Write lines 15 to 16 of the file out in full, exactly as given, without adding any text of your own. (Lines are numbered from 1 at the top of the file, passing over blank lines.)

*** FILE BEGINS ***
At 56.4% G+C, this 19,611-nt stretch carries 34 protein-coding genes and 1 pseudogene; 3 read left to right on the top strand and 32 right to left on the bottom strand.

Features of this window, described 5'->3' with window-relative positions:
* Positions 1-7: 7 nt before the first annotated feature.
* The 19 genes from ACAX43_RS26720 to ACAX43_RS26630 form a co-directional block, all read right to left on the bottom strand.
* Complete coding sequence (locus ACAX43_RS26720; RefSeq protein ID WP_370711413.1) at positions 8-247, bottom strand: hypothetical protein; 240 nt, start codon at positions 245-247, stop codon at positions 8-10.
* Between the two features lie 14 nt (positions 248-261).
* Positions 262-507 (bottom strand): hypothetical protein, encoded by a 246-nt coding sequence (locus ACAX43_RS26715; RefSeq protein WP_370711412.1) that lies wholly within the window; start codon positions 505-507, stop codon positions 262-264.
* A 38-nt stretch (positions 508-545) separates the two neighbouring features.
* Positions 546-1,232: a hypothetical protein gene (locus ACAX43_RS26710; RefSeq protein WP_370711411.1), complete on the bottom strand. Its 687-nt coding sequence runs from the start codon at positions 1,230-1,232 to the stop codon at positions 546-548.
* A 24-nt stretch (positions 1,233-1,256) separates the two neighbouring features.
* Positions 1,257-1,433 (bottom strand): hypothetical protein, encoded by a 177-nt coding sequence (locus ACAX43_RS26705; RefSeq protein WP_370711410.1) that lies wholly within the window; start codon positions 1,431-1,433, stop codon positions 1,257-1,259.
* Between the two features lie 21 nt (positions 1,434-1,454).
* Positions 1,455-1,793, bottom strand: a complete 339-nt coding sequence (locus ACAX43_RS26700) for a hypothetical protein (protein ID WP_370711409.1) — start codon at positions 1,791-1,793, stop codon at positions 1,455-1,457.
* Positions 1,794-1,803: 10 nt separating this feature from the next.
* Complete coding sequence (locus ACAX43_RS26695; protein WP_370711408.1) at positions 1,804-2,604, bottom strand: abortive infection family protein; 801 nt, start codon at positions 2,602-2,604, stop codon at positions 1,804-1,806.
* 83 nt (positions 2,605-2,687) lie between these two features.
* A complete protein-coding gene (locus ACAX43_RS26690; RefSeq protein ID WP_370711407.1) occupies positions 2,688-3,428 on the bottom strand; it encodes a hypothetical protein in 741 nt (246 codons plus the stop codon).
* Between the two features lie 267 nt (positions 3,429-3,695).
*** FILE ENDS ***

* Complete coding sequence (locus ACAX43_RS26695; protein WP_370711408.1) at positions 1,804-2,604, bottom strand: abortive infection family protein; 801 nt, start codon at positions 2,602-2,604, stop codon at positions 1,804-1,806.
* 83 nt (positions 2,605-2,687) lie between these two features.